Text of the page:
The future of the Red Sox bullpen relies on the team’s ability to extend Craig Kimbrel’s time in Beantown. This is why the team needs to extend him.
For as much as this team needed to add a bat, specifically in the form of J.D. Martinez, the Boston Red Sox failed to address what was possibly the biggest weakness of all this offseason – adding a top reliever.
While the team has Craig Kimbrel taking the ball in the ninth inning in any game the team is winning, the rest of the Red Sox bullpen leaves much to be desired and could have used a boost this offseason.
Joe Kelly was a nice surprise last season with a solid 2.79 ERA with a 4-1 record and .202 average against.
However, he is by no means someone who should be trusted in the eighth inning as the bridge to Kimbrel and has so far not been able to repeat his success in 2018 as he gave up four runs to blow their Opening Day should-have-been win.
Another arm, internally, that the team has at its disposal is Matt Barnes who was also an effective reliever for the team last season with a 3.88 ERA and .224 average against.
Once again, though, he is not really a great option to bridge the gap to Kimbrel and does not have the resume that would make one trust him in the eighth inning.
The last true consideration for the eighth inning spot in this team’s bullpen is Carson Smith. He has the issue of health, though, that has plagued him his entire career.
In his career with the Red Sox, the right-hander has in only 11 games in a span of three years. That is by no means someone the team should feel comfortable relying on.
And that part is just talking about the scenarios they have this season with Kimbrel. The fact is that the Red Sox only have one year of control remaining on the reliever and the above information about the 2018 season should make everyone scared about the team’s bullpen if they fail to keep Kimbrel.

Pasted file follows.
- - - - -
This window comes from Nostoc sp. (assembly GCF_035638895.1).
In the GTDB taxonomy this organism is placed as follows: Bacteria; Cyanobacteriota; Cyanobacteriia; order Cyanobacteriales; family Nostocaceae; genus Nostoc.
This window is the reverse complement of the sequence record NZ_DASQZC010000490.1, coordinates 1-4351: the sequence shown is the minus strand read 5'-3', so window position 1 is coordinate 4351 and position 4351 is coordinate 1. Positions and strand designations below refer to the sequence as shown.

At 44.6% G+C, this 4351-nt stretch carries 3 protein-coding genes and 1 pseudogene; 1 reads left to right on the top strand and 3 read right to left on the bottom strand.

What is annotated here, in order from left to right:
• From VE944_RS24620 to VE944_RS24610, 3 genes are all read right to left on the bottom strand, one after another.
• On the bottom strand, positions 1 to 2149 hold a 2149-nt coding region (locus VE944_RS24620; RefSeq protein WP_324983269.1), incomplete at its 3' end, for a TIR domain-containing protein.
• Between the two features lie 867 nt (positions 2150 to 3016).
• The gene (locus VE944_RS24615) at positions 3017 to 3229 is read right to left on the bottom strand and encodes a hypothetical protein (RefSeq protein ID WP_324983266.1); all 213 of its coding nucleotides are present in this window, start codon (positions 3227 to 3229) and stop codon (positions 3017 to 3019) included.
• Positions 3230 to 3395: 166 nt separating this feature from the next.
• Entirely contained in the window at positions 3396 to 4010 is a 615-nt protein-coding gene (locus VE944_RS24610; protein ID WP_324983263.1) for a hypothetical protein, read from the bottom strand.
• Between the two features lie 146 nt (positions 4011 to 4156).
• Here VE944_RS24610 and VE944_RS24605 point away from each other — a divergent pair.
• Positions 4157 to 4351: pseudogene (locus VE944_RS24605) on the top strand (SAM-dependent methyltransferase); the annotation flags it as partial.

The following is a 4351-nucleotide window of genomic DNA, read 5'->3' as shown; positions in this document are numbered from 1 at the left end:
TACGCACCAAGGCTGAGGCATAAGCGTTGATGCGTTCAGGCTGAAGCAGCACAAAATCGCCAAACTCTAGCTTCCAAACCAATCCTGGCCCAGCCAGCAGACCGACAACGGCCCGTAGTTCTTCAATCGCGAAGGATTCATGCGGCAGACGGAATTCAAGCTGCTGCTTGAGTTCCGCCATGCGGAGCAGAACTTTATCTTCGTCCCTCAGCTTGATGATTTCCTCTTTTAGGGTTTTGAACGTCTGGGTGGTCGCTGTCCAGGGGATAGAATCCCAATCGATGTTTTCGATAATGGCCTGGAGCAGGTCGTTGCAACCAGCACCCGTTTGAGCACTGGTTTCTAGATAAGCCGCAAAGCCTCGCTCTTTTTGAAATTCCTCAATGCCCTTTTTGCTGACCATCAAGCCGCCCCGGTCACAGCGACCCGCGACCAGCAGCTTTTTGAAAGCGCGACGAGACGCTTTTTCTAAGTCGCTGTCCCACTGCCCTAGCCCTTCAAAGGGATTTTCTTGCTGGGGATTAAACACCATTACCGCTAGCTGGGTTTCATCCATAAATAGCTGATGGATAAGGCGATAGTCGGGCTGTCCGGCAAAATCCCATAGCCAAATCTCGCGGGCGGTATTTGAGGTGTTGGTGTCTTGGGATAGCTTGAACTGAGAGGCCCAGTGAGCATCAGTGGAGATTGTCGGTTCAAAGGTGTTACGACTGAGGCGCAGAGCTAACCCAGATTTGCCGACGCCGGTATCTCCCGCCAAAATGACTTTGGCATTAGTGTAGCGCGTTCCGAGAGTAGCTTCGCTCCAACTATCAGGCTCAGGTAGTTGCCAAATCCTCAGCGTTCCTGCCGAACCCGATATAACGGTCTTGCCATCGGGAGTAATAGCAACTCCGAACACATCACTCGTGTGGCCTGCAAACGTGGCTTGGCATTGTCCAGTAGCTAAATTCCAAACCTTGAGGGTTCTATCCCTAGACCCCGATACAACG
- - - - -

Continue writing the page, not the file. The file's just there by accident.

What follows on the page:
The closer had a 1.43 ERA and 126 strikeouts in 69 innings last season that led to an All-Star Game appearance and put him among the elite in the game.
If the 29-year old is even comparable to that version of himself the Red Sox will have to pony up a ton of money to keep him and will likely have to regardless.
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Kimbrel is that good, though, and the Red Sox should try to beat other teams to the punch while they still can.
If they choose not to, that market could get out of the team’s price range, and while they lead every team in baseball in payroll this season, the team (believe it or not) does have a budget and Kimbrel might have to be a casualty if they can’t find common ground on a deal.
While that free agent class is daunting and features multiple closer options, none possess the quality and future potential of Kimbrel on the open market.
Sure, the team could go out and bring back former friend Andrew Miller, but at the age of 36, who knows how effective he will be.
The Red Sox should give the money to their own guy that just so happens to be a top-five reliever in baseball before it’s too late.